- World Down Syndrome day is March 21
- Down Syndrome is a genetic condition that's recognized as the most common cause of intellectual disability or "mental retardation"
- Millions of people all over the world have Down Syndrome
- Parents of children born with Down Syndrome may have medical malpractice claims against their health care providers
- Children and adults with Down's have the same basic rights as you or I
- On March 21, or any other day, make a difference in someone's day
Illnesses don't discriminate. They can hit anyone, anywhere, regardless of country, race, or sex. A good example is Down Syndrome.
World Down Syndrome
March 21 is World Down Syndrome Day. It's meant to educate the general public about this condition and the people it afflicts. For example:
What is it? It's genetic condition. In the vast majority of cases, it's when someone is born with an extra chromosome - a major component of our cells. Normally, each cell has two pairs of 23 chromosomes, and they're numbered. People with Down's usually have an extra third pair of chromosome 21 (this is called "trisomy").
The connection with the 3 pairs of the 21st chromosome is why World Down Syndrome Day is observed on the 3/21.
Mental retardation or "intellectual disability" is often caused by Down's. This is where a person has a below average mental ability (as measured by a "IQ test") and has a limited ability to do everyday things, like communicate and take care of herself.
Worldwide, millions of people have Down Syndrome, and thousands die each year.
In the US, Down Syndrome occurs in about 1 of every 800 births; that's about 6,000 births per year. About 400,000 people in the US have Down's.
Women over 35 years old have a greater chance of giving birth to a baby with Down Syndrome. However, younger mothers who smoke and have other risk factors have increased risk as well. Down's occurs in less than 1 in every 1,000 births for women under 30; it's about 1 in every 25 births where the mother is 45 years old or older.
Symptoms, other than mental retardation, usually are physical characteristics, such as decreased muscle tone, upward slanting eyes, a flattened nose, a smaller-than-average head, including small ears and mouth.
Screening and Testing
A pregnant woman can undergo screening and diagnostic tests. Screenings are used to determine the risk factors of having a Down's baby. Blood tests and ultrasounds are commonly used. These tests don't, however, tell you if your baby has Down Syndrome.
Diagnostic tests can tell you whether the baby actually has Down's. The most common test is amniocentesis. This is where a small amount of the fluid surrounding the fetus in the womb is extracted by a needle. The fluid is then tested for the presence of various types of birth defects, including Down Syndrome.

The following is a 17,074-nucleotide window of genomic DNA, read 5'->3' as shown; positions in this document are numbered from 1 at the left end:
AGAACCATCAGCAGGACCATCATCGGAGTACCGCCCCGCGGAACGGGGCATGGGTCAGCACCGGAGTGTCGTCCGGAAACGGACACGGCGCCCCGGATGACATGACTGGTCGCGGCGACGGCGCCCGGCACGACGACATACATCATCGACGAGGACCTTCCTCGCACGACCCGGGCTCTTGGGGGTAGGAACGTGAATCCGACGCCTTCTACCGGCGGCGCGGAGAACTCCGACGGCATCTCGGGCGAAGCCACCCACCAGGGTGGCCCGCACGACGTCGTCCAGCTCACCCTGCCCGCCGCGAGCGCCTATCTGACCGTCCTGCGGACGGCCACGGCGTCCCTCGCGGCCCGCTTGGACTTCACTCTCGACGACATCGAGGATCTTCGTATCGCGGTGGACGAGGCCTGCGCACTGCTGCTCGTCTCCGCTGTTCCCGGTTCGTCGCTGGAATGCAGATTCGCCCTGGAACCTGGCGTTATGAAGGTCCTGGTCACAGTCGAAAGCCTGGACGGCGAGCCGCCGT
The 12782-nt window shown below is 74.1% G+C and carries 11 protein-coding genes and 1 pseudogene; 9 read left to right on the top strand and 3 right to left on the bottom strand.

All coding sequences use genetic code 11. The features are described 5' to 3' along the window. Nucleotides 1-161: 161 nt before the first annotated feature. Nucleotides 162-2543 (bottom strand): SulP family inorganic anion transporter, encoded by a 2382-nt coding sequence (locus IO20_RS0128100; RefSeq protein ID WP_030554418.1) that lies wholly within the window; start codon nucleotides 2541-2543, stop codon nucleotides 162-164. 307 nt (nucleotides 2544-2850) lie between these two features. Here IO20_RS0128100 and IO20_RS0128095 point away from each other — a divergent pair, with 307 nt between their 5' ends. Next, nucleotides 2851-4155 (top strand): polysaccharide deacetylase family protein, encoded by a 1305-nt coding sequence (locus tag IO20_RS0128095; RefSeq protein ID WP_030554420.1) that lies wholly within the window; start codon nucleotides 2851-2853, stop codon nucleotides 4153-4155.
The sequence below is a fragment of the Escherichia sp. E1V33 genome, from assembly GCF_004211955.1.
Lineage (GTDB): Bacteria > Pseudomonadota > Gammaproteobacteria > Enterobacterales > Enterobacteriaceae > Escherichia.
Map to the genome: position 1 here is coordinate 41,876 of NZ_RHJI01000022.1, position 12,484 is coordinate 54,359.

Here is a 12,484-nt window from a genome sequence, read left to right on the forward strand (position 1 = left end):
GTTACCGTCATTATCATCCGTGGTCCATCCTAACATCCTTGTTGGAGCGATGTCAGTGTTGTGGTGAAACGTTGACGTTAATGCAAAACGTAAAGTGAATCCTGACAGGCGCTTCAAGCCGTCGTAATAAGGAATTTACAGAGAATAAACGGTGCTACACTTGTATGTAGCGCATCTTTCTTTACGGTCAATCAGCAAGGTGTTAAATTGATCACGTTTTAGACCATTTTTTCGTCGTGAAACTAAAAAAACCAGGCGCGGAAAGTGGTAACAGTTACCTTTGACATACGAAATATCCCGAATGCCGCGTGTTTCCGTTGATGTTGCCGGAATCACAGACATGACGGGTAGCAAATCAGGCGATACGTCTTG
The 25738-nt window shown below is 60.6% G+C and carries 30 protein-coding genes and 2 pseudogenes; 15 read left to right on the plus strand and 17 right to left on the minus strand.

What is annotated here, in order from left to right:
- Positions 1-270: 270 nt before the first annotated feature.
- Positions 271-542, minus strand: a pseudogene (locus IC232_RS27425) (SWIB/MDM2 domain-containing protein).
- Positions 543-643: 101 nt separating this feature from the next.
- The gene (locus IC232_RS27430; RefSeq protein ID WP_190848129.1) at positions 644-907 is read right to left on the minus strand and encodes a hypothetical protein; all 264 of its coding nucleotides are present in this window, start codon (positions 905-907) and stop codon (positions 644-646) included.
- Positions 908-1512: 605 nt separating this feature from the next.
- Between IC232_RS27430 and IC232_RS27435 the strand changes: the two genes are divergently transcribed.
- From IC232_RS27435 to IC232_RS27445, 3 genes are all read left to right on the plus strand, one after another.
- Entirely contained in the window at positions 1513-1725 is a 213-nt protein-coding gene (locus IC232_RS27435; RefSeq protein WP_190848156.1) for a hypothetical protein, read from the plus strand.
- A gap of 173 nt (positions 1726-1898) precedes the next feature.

Misdiagnosis may lead to legal problems. If, for example, a doctor or other health care provider fails to detect Down's after screening and diagnostics, and the baby is born with the Down's, the doctor may be liable for medical malpractice.
Why sue? In simple terms, it's not easy for everyone to care for a child with Down Syndrome. It can be stressful and expensive. In most cases, people with Down's suffer from all sorts of medical complications, such problems with their ears and eyes, heart defects, and obesity. In addition, many people with Down's require some form of long-term care or attention, sometimes for their entire lives. The idea behind a malpractice lawsuit is to help the family pay for these and other costs they weren't anticipating.
Someone with Down's enjoys the same legal rights as you and I. For example, like anyone else, a student with Down's is entitled to a free public education. What's more, she's entitled to special education services tailored to her specific needs.
She also can't be fired or denied a job because of her disability - so ,long as she's otherwise qualified to do the job. For instance, while someone with Down's may not be qualified to drive a cab, she may be able to bag groceries or stock shelves at your local store.
These are just a couple of examples of how the law tries to make sure people with Down's are treated just as fairly as anyone else. If someone you know is being treated unfairly because he has Down's Syndrome, don't hesitate to talk to an attorney.
It should go without saying that people with Down's are entitled to be treated with the same dignity and respect as everyone else. This March 21, as you go about your normal routine, smile and say "Hi" if you come across someone with Down Syndrome. Better yet, try to do so even if it's not March 21. It may not always seem like it, but that small gesture can have a big impact.
Questions For Your Attorney
- How can we make sure our child with Down's is taken care of after our deaths?
- Our baby has Down's, but my wife and I weren't told about Down's and the screenings and tests when she was pregnant. Do we have a lawsuit? Should we sue?
- My child with Down's is being "bullied" on the school bus. What can I do?